Shards of China

This story that’s running in the Guardian newspaper today, isn’t particularly surprising. The Chinese government is having a major rant about the US Embassy publishing Chinese pollution data. Why? Because the Beijing government’s own figures are pure fantasy, so when the Americans allow the truth to come to light – the officials of BJ, lose face.

Thus it comes down to those same officials bleating about how it’s nobody else’s business that walking through Beijing for a few hours is equivalent to taking up smoking 24/7 for the rest of your life. Once they realise this is a pretty stupid point – and they always do, the officials then flounder around looking for another, better excuse.

So here it is at the bottom of the article; “It’s not fair to judge us by developed nation standards.” (That’s my paraphrase so the Guardian don’t come asking for royalties).

This is…

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The world is filled with gorgeous and fascinating architecture! And while most of us can definitely appreciate the beauty of such stunning buildings as the Eiffel Tower, only a few of us will think about the very complicated construction process behind a building of such magnitude! These fascinating photographs give a little glimpse ‘behind the scenes’ and can make us appreciate some of the world’s most iconic buildings even more! Enjoy! 🙂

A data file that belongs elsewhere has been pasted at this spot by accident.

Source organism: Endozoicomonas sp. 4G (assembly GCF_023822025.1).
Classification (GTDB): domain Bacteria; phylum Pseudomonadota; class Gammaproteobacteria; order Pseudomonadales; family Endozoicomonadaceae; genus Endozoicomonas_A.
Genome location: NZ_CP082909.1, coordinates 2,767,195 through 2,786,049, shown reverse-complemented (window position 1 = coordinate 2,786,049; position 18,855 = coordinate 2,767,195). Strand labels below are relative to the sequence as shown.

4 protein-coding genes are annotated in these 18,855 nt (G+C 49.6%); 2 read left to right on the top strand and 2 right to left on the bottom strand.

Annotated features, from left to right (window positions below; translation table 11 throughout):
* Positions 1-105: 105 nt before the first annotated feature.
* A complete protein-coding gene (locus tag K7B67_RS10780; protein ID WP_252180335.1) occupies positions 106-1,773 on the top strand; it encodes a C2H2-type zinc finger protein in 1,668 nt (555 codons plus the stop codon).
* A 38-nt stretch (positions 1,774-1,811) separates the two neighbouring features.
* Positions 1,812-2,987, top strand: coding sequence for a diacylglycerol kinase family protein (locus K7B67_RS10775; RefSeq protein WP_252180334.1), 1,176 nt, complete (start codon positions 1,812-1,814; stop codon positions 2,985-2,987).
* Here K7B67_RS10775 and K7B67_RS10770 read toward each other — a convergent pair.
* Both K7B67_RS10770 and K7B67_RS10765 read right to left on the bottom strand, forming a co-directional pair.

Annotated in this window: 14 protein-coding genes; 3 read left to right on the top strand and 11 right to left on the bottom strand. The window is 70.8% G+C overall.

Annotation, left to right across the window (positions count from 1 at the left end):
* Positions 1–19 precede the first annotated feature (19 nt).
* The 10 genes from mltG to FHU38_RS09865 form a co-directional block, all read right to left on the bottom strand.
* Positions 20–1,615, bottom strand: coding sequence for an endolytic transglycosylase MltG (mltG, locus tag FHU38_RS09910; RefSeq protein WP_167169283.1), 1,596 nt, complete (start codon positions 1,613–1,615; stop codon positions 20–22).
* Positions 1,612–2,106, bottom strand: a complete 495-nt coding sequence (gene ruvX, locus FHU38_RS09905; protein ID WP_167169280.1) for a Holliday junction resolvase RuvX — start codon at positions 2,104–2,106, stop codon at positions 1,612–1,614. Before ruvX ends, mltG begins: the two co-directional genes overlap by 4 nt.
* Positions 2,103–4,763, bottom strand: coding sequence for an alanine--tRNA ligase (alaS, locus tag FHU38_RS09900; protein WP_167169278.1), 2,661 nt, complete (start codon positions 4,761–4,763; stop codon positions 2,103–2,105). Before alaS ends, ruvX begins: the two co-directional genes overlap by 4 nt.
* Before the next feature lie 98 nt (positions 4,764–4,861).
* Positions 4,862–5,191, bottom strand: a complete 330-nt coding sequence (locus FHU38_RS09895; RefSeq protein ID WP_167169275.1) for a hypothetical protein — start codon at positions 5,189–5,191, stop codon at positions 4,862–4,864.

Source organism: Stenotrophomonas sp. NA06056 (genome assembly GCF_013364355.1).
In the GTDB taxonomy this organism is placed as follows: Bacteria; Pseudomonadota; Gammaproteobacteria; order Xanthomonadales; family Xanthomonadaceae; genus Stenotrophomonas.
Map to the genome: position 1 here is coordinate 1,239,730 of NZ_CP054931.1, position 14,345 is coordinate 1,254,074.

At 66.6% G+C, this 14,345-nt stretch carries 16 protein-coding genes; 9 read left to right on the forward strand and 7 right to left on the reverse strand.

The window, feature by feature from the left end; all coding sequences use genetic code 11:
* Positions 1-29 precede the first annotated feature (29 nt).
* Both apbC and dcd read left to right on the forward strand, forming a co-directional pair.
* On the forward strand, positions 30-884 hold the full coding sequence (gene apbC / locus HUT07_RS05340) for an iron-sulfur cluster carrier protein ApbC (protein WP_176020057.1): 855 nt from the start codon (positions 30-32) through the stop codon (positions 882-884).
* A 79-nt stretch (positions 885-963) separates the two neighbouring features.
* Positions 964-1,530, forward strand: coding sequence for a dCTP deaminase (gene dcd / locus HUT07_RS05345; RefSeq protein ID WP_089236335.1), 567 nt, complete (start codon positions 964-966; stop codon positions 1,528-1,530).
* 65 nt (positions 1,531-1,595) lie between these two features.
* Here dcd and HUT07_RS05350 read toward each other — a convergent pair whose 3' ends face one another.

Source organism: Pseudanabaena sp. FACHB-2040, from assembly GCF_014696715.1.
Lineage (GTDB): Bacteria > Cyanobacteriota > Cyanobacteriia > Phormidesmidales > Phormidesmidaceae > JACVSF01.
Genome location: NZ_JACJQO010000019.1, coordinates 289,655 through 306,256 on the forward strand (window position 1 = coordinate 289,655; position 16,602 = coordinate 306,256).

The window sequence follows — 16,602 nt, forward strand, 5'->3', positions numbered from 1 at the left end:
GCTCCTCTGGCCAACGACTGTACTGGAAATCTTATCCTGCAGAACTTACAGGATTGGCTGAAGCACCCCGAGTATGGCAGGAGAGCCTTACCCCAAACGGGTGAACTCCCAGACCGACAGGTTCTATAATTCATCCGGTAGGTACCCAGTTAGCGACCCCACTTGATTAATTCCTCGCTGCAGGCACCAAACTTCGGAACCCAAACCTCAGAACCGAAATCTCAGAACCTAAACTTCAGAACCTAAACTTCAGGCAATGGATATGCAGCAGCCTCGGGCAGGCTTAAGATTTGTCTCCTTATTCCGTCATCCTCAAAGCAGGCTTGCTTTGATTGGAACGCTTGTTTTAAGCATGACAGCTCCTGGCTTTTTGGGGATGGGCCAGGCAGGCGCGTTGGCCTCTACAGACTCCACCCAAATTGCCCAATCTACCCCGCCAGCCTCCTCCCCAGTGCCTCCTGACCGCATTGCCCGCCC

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With All I Am

Writing against Praxeas, who taught Monarchians viz., the Father, the Son and the Holy Spirit are one and the same person, Quintus Septimius Florens Tertullianus’(c. 160 – c. 225 AD) gave one of the earliest and robust defense of one and only God in three distinct persons. Tertullian contended:

Bear always in mind that this is the rule of faith which I profess; by it I testify that the Father, and the Son, and the Spirit are inseparable from each other, and so will you know in what sense this is said. Now, observe, my assertion is that the Father is one, and the Son one, and the Spirit one, and that They are distinct from Each Other. […] Father and the Son are demonstrated to be distinct; I say distinct, but not separate.[He explained further that its “on the ground of Personality, not of Substance—in the way of distinction…

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Forsyth Galleries Blog

Yayoi Kusama is largely considered one of the most influential living artists produced by Japan and is one of the artists to give birth to the pop art, minimalist art, and feminist art movements.  She was born the 22nd of March, 1929, to an upper middle class family and began to paint at the age of 10.  However, she experienced resistance from her parents to her wish to continue pursuing art as a career rather than marry and start a family.  Her mother even took away her canvases and art supplies.

In spite of the familial opposition she experienced, Yayoi Kusama went to study art in Kyoto at the age of 19.  She became increasingly frustrated with the constraints of the traditional art taught there and in 1957 moved to New York City, USA, after becoming interested in the European and American avant-garde art movements of the time.  She quickly…

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